Perhaps it was because, responding to FDA citations for all of their following products would have been a daunting and costly ordeal:
Super Prostate Formula, Super Cholesterol Formula, Super Cardio Program Healthy Heart and Healthy Arteries, Super Liver Formula, Super Arthritis Formula, Super Glucose Formula, Super Eye, Liver Super Cold & Flu, Super CaIMag, Super Arthritis Cream, Super Slim Anti-Cellulite Cream, FemPro Breast Enhancement Gel, Super Female Formula Breast Enhancement Gel, FemPro Lip Volumizer Serum, Super Female Formula Lip Volumizer, Super Female Formula Cream, Super Thyroid Cream, FemPro, Super Cell Protector Anti-Wrinkle Serum, Super Cell Protector Age Spot Defying Cream, Super Hair Solutions, Super Cell Protector Daily Enzymatic Toner & Enzymatic Resurfacing Mask, Super Cell Protector Daily Enzymatic Cleanser, Super Cell Protector Rejuvenating Enzymatic Toner, Super Cell Protector 7-Day Enzymatic Resurfacing Mask, Super Cell Protector Rejuvenating Enzymatic Cleanser, Super Cell Protector Acne Clear, Super Carbo Blocker, Super Carbo Blocker 2, Super Lipo Blocker and Super Slim
In 2008, a further FTC action was filed against Physician's Choice, Inc., for running new TV infomercials that violated some terms of the 2005 Court Order.
Dr. Teplisky has also had many problems of his own. New York State's medical licensing authorities disciplined him in 1995 for sexual misconduct (regarding an incident in which he allegedly grabbed a patient's breasts without her permission), and in 2003 for negligence, incompetence, ordering unwarranted treatments and failure to maintain adequate medical records.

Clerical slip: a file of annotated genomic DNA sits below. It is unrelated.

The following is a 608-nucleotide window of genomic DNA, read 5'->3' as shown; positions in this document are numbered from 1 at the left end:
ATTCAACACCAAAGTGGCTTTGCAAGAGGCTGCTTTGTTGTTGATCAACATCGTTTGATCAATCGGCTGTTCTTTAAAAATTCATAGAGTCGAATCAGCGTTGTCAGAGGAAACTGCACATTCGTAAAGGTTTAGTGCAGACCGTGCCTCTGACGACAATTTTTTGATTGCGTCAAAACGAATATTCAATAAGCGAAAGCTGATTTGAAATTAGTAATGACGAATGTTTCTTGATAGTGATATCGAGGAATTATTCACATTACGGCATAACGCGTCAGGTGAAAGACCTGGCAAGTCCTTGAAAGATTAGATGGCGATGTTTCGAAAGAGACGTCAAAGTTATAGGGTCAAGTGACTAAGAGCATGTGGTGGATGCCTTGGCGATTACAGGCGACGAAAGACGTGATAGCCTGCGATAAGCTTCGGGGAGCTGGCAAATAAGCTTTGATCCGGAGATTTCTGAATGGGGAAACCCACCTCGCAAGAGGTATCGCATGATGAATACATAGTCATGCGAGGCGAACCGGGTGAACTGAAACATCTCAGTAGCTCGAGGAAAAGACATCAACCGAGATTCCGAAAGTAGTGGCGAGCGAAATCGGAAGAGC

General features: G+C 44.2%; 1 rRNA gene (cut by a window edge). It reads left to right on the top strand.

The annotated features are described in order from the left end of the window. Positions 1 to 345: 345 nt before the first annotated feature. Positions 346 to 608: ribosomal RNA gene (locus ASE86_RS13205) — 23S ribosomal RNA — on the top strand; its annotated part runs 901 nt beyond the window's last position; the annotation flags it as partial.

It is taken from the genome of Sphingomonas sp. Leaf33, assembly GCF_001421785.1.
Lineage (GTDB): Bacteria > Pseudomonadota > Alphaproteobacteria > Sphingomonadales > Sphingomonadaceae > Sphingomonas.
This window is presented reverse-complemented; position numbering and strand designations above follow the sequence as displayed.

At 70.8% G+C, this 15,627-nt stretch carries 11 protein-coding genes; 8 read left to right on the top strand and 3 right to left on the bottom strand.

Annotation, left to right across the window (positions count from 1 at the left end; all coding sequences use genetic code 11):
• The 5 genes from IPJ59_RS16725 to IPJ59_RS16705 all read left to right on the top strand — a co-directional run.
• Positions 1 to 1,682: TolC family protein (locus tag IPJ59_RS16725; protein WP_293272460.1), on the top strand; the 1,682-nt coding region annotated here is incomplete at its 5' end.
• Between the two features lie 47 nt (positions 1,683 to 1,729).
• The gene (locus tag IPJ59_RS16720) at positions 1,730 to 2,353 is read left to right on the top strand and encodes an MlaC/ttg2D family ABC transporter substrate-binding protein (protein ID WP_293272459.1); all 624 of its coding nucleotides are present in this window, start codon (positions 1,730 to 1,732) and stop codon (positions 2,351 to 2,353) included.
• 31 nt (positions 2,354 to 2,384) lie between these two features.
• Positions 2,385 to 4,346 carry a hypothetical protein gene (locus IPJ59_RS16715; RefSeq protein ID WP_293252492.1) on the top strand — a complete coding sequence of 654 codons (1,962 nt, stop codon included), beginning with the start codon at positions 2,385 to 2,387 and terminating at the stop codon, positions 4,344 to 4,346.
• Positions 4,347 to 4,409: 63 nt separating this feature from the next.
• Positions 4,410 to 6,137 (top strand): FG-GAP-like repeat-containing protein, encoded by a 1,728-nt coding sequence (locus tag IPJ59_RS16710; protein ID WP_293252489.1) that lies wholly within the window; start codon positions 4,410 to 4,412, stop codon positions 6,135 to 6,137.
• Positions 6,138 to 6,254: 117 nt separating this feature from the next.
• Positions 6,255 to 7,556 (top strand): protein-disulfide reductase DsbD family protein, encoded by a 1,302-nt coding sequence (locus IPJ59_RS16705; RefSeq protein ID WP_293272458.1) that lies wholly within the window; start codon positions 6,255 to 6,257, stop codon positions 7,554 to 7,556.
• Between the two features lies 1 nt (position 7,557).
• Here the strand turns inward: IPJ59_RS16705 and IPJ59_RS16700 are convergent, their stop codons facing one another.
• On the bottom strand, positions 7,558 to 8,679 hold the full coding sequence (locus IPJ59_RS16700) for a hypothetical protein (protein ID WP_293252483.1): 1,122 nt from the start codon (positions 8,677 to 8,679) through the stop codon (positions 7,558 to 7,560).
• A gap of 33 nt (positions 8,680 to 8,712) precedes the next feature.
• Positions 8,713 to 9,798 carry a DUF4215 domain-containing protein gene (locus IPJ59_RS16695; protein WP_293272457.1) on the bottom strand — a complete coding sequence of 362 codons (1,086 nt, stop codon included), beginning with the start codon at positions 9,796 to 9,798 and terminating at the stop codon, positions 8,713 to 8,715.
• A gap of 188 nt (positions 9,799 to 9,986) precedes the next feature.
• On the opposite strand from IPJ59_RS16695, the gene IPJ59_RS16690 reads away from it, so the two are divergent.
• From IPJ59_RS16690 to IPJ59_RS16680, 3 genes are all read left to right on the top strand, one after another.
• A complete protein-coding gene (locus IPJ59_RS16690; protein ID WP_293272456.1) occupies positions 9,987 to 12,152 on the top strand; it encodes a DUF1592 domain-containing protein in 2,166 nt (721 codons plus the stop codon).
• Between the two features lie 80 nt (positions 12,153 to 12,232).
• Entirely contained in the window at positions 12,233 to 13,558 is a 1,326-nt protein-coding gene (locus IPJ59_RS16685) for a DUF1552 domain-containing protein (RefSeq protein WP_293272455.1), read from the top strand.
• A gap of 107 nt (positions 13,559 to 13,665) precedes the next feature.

I guess that is why Michael Teplisky, M.D.'s name or likeness is nowhere to be found on any Physician's Choice, Inc. websites or product labels anymore.
Super Prostate Formula has evolved several times over the years. Their latest Formula consists of a 4 capsule serving, which provides 500 mg beta sitosterol (better than most, but still less than Prostate Miracle®) + a proprietary blend of all the other "usual suspects" (which are of no therapeutic value). I personally hate (and can't understand how the FDA allows) the use of proprietary blends on product labels. I "get" that the producer is protecting (hiding) his "secret" blend, but what about the consumer who knows not what he is getting?
It's worth noting that a daily serving of Super Prostate Formula also provides 30 mg of zinc which we feel is WAY too much, bordering on the edge of toxic (depending on if the consumer is getting more zinc in his diet or from other supplements he may be taking).
They offer a free bottle (but you have to pay about $10 s&h) and you have to agree to the terms of their $79.90 (plus s&h) automatic credit card re-billing.
They offer another package (with automatic credit card billing too) that includes 2 free bottles of their Super Libido. I'm surprised, that with all Physician's Choice, Inc has been through, they still sell Super Libido which we beleve is no more likely to increase libido than snake oil is. Perhaps with their history of brazen cavalier actions, I should NOT be surprised.Bottom line: